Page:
The Italian boy – Carlo Acutis, who died of leukemia in 2006 at the age 15, was beatified on
October 10, 2020 at a special Mass in the city of Assisi. Beatification is the last step before sainthood and it is the recognition by the Catholic Church of the deceased person’s entrance into Heaven and his or her capacity to intercede on behalf of individuals who venerate or pray in his or her name. Carlo was a normal boy who demonstrated a generous soul and a true passion for the Eucharist. After his death, townspeople began attributing miracles to Carlo’s intervention. His case was submitted to the Vatican’s Congregation for the Cause of Saints. He was recognized formally by Pope Francis as having lived a heroically virtuous life and it is likely that someday Carlo will be made a saint. It might seem puzzling to some that such a young person could become a saint; however, there is a long history of young children being named as saints. One group of child saints is the Holy Innocents. In the Gospel of Matthew, King Herod, threatened by rumors of the birth of a new king, he had his soldiers kill all male infants in Bethlehem. These children became known as  the Holy Innocents and they are commemorated during Christmas week. Sometimes children have been canonized as saints because they were part of a larger group of martyrs. One example is the 120 Chinese Catholics that were killed between 1648 and 1930. They were recognized for their dedication to the Catholic faith during intense persecution. In his homily in the year 2000 when this group was canonized, Pope St. John Paul II mentioned the heroic deaths of two children in this group: Anna Wang – age 14 and Chi Zhuzi – age 18. Another child saint is St. Dominic Savio who died at age 14 in 1857and was canonized a saint in 1954 by Pope Pius XII. He learned to be an altar boy at age 5. At age 7 he established 4 saintly rules to live by, and as a pre-teen he experimented with severe physical penances. He contracted a lung disease and died. Child saint Maria Goretti was a devoted Christian who at age 11 resisted a rape attack. She forgave her attacker and died of the stab wounds she received. Miracles soon followed, and she became a popular patron saint for young girls. At the beginning of the 4th century, St. Vitus was martyred as a child under age 14. He was tortured by his father and by the soldiers of the Roman emperor and was killed for his Christian faith. St. Rose of Viterbo as a small child wanted to pray and help the poor. At age 7 she would walk around town holding a crucifix and encouraging people to live a Christian life. At age 15 he attempted to start a monastery. She died at age 18 of a heart condition. St. Agnes age 13, born to a noble Christian family in A.D. 291 refused to renounce her faith to a Roman official. She was stripped naked, dragged through the streets, sentenced to death, lit on fire, but wouldn’t burn, so she was stabbed to death. In 1917, three peasant children from the town of Fatima in Portugal claimed to have received visions of the Blessed Virgin Mary. Francisco Marto died at age 10 and Jacinta Marto died at age 9, both from complications of the Spanish flu. They both were beatified in 2000 by Pope St. John Paul II and canonized by Pope Francis in 2017. The third child Lucia became a nun and lived into her 90s. Her cause for sainthood is still in process. So from these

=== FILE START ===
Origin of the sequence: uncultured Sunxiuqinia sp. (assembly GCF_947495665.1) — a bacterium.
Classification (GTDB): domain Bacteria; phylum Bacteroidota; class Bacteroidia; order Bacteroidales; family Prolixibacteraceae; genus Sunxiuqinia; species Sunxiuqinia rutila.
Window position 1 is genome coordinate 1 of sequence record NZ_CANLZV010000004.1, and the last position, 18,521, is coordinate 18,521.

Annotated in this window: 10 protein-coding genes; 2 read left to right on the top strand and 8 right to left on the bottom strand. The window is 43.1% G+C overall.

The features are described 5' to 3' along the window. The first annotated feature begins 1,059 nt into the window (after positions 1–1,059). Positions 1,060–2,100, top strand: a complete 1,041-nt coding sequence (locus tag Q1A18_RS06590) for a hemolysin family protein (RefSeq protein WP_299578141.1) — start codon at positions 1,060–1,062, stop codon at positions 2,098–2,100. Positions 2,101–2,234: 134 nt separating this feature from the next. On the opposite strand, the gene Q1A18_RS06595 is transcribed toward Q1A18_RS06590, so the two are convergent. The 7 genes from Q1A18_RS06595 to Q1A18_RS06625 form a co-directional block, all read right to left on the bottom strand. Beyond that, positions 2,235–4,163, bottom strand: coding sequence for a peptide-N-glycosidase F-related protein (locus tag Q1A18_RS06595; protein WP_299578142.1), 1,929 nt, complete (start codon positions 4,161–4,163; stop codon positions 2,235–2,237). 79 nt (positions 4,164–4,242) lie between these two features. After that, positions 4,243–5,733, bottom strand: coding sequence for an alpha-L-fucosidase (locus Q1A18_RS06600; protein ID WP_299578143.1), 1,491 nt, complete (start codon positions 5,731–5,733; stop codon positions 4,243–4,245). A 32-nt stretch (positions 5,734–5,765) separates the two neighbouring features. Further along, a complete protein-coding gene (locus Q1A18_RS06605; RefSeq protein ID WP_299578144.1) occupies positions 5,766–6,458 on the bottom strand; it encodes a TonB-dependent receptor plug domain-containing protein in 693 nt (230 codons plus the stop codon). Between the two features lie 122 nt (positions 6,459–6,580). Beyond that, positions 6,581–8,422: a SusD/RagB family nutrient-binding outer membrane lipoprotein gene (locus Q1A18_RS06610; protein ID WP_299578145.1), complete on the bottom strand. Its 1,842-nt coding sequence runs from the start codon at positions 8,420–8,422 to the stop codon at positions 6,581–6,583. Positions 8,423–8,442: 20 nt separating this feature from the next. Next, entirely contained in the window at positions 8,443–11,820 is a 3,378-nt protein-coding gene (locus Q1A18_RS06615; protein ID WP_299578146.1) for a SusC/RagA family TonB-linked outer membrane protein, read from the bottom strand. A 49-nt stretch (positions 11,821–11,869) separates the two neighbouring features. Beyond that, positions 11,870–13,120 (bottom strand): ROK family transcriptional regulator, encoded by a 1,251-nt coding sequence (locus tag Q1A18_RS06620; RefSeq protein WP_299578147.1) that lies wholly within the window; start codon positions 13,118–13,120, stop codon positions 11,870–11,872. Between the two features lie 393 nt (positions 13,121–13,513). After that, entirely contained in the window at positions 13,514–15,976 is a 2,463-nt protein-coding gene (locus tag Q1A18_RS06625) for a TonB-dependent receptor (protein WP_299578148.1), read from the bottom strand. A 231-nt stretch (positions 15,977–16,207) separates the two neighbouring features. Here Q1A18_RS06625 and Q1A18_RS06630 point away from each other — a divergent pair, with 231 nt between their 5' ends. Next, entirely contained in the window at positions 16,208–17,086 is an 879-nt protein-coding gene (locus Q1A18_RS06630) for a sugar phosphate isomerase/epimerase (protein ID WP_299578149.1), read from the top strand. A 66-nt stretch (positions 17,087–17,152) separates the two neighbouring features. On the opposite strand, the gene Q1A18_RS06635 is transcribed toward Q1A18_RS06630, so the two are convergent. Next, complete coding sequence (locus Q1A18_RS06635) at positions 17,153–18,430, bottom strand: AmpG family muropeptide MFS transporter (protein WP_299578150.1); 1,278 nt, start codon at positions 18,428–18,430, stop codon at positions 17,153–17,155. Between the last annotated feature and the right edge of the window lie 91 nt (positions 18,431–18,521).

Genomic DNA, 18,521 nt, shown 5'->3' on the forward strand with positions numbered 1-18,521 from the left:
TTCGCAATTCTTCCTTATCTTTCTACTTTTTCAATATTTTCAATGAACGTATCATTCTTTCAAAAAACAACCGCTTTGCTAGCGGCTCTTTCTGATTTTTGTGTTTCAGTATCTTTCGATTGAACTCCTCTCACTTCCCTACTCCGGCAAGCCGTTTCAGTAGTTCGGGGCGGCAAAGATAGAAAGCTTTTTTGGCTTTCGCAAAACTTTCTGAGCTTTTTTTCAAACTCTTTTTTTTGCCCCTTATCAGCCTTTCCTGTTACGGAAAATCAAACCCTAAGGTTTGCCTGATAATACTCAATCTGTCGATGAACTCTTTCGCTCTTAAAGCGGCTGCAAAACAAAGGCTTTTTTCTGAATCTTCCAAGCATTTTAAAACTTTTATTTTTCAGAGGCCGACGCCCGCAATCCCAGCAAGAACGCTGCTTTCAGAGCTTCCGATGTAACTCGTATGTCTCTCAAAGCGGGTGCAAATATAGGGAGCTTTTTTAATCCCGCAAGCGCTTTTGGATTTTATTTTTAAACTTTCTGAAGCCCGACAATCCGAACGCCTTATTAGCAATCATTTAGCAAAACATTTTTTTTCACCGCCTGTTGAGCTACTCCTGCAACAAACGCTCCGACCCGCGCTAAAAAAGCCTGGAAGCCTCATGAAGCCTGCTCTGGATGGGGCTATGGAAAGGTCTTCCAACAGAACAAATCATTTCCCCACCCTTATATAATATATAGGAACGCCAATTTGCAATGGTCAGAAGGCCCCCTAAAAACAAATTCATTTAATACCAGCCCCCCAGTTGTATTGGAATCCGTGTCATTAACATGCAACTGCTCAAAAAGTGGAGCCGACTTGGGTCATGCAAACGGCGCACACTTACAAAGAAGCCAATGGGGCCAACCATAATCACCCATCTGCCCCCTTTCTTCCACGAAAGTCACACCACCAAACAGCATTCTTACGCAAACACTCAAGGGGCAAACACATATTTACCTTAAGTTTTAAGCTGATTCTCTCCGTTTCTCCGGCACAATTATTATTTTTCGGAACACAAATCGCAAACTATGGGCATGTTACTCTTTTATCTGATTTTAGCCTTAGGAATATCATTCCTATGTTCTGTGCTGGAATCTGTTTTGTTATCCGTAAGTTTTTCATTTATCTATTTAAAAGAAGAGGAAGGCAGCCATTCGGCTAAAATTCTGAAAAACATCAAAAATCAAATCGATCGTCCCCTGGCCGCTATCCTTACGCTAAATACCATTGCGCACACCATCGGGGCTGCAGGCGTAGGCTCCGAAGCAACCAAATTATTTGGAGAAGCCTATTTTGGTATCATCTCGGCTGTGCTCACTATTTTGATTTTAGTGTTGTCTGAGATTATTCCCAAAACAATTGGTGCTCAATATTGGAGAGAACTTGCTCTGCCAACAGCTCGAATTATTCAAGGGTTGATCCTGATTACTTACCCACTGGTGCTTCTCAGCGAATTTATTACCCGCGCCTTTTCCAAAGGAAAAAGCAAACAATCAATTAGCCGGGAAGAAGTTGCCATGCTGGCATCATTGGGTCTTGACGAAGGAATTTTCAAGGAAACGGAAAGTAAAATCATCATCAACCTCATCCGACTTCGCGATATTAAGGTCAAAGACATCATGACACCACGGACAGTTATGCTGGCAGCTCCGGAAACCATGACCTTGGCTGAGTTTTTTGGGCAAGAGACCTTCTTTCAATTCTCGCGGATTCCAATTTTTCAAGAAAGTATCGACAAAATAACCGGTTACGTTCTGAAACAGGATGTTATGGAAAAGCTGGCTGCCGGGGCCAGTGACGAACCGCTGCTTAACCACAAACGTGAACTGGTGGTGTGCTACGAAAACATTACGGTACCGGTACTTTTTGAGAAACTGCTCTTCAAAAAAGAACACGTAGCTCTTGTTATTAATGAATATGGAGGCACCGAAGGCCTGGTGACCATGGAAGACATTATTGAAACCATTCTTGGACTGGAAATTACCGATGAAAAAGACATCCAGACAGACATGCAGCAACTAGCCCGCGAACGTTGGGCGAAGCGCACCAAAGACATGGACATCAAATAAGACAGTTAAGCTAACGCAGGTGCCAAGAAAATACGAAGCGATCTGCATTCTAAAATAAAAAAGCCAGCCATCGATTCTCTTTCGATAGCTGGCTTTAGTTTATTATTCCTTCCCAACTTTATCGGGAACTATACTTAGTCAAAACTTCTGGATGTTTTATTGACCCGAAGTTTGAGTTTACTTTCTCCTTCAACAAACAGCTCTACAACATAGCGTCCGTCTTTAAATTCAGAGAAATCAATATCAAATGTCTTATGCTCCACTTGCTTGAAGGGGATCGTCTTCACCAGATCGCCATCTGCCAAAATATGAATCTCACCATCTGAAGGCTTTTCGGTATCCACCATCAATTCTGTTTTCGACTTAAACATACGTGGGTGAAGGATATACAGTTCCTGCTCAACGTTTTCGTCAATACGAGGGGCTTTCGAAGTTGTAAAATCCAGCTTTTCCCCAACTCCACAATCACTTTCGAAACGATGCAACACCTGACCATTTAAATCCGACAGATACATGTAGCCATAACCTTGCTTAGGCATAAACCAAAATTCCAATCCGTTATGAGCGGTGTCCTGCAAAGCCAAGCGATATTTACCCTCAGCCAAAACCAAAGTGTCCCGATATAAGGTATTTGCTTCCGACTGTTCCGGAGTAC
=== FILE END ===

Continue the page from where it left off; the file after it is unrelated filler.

example, it is seen that sanctity is not limited to adults, and an ordinary 21st century teenager can also be worthy of veneration and praise.